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A Record $1 Billion Spent on CT Lotto Tickets in 2011

As Connecticut Lottery turns 40, residents are spending more than ever on the chance to strike it rich.

 

As the Connecticut Lottery approaches a milestone next month, officials say state residents are spending more on them than ever.

“On Feb. 16, we’ll turn 40 years old,” said Diane Patterson, vice president of marketing and sales at the Connecticut Lottery Corp. in Rocky Hill.

Statistics posted on the Connecticut Lottery’s website say in Fiscal Year 1972, its first year, sales of the weekly Connecticut Lotto totaled $17,288,925. But Patterson said sales for Fiscal Year 2011, which ended on June 30 of last year, topped $1 billion for the first time, and Fiscal Year 2012 is already looking like it will set even higher record sales.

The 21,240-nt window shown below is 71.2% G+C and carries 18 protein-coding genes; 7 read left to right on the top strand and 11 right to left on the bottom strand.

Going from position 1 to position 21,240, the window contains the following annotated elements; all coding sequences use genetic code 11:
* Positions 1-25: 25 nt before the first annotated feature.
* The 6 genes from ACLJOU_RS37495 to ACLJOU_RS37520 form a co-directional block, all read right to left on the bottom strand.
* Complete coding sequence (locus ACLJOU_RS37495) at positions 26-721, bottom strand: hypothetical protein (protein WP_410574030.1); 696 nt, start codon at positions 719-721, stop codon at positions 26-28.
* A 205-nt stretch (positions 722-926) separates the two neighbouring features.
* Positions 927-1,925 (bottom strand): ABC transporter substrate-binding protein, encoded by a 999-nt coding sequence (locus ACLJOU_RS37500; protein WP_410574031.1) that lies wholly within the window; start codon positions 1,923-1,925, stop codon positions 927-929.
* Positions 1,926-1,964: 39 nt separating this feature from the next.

“We had a very good first two quarters and a very good holiday season,” she said.

In November, Connecticut saw its biggest lottery prize ever, a $245 million jackpot won by three asset managers who work for a Greenwich investment firm. And already this year, the state had its first $1 million winner, a cement truck driver from Ashford, Marilyn Rossi, who bought the winning ticket for the Super Draw game.

Patterson said the Connecticut Lottery Corp. was still preparing its annual report for 2011, but she could report that the lottery paid $289,300,000 for that fiscal year to the state’s general fund to support state programs and reduce taxes.

The next big lottery news is Monday, when tickets go on sale for the newly revamped, multi-state PowerBall game.

The price of a PowerBall ticket will go from $1 to $2, and the minimum guaranteed jackpot prize will jump from $20 million to $40 million. Patterson said other changes will include more chances to win more than $1 million on each drawing, and the overall odds of winning will improve, going from the current 1 in 35 odds to 1 in 31.

“So it’s going to be a little easier to win a prize in PowerBall,” she said.

Patterson added the Lottery disclaimer against excessive betting. “We remind our customers to play responsibly, and you have to be over 18,” she said.

Kevin Green January 16, 2012 at 11:54 AM
where does all that $ go?

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